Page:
So it’s July and you’re down to the last bag of chocolate chips that you got for 50¢ in December. You know they probably won’t go on sale again for that price for at least a few months, until November or December.
You’re making brownies and think a sprinkling of chocolate chips on the top would be a nice touch. But then you realize if you use up that last bag of chocolate chips as a topping for brownies you’ll be stuck paying $3 or more for the same brand of chocolate chips if you get a craving for chocolate chip cookies anytime in the next four months.
When you’ve got a situation like this, do you think purchase price or replacement cost? I usually think replacement cost – I know that I only paid 50¢ for that bag of chocolate chips, but in order for me to replace it right now, I’d pay 600% more.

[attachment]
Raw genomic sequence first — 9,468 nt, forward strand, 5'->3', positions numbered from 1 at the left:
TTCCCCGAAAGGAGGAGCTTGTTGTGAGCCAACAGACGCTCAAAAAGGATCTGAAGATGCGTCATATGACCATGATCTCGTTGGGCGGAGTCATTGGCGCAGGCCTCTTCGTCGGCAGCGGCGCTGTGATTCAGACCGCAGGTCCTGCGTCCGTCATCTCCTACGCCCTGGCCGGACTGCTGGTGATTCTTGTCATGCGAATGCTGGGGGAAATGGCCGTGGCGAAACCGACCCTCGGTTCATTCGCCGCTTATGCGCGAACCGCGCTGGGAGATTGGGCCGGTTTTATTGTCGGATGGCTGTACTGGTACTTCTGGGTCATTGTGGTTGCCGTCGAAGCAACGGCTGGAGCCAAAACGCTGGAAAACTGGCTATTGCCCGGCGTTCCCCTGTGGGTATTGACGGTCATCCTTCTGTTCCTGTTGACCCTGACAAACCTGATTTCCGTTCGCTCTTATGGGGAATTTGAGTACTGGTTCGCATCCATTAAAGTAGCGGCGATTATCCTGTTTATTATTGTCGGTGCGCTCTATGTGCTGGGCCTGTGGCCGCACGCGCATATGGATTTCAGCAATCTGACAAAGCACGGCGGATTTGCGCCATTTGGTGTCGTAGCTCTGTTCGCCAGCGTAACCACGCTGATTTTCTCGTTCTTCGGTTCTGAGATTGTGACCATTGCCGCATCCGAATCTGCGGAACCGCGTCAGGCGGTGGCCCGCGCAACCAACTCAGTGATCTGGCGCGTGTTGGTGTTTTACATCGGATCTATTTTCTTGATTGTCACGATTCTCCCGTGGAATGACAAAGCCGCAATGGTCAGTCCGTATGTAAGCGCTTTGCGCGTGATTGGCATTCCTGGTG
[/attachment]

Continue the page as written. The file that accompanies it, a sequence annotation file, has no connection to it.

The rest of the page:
Could I defer using that item until it’s absolutely necessary? Just because I only paid 50¢ does that give me a license to use it unwisely or without thinking?
I never try to deprive my family of chocolate chips just because I’m thinking replacement cost and they’re thinking purchase price. But it’s just one more thing to think about when you’re stretching your grocery budget as far as it will go.
Would you put the chocolate chips in the brownies or save them for chocolate chip cookies? Do you think purchase price or replacement cost when looking at your pantry?
What about other, non-food items? When laundering a dress you got at Goodwill for $5 that would retail for $100, do you take care of it as if it could be replaced for $5, or as if you would be paying $100 to replace it?
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Welcome to Springs Bargains, a service of our real estate business, Circa Real Estate Group! I’m Carrie, and since 2008 I’ve been sharing free and discounted ways to eat, play, and enjoy life in Colorado Springs.